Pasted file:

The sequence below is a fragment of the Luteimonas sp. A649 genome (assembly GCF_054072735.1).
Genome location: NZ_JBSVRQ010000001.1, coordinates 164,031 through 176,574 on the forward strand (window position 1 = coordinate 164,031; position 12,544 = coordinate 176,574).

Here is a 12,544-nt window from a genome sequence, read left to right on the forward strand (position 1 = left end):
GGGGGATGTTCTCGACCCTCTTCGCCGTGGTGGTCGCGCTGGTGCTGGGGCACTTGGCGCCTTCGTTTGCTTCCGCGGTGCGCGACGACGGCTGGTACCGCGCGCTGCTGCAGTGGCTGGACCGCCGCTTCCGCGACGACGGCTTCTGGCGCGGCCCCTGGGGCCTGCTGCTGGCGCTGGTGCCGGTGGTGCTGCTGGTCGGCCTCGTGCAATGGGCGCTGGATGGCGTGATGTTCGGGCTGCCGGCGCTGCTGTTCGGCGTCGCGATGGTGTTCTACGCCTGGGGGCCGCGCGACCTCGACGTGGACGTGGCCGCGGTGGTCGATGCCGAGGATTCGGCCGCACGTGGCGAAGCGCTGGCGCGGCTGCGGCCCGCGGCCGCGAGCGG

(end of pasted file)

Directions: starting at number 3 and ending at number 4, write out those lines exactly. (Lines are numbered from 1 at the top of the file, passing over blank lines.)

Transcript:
Here is a 12,544-nt window from a genome sequence, read left to right on the forward strand (position 1 = left end):
GGGGGATGTTCTCGACCCTCTTCGCCGTGGTGGTCGCGCTGGTGCTGGGGCACTTGGCGCCTTCGTTTGCTTCCGCGGTGCGCGACGACGGCTGGTACCGCGCGCTGCTGCAGTGGCTGGACCGCCGCTTCCGCGACGACGGCTTCTGGCGCGGCCCCTGGGGCCTGCTGCTGGCGCTGGTGCCGGTGGTGCTGCTGGTCGGCCTCGTGCAATGGGCGCTGGATGGCGTGATGTTCGGGCTGCCGGCGCTGCTGTTCGGCGTCGCGATGGTGTTCTACGCCTGGGGGCCGCGCGACCTCGACGTGGACGTGGCCGCGGTGGTCGATGCCGAGGATTCGGCCGCACGTGGCGAAGCGCTGGCGCGGCTGCGGCCCGCGGCCGCGAGCGG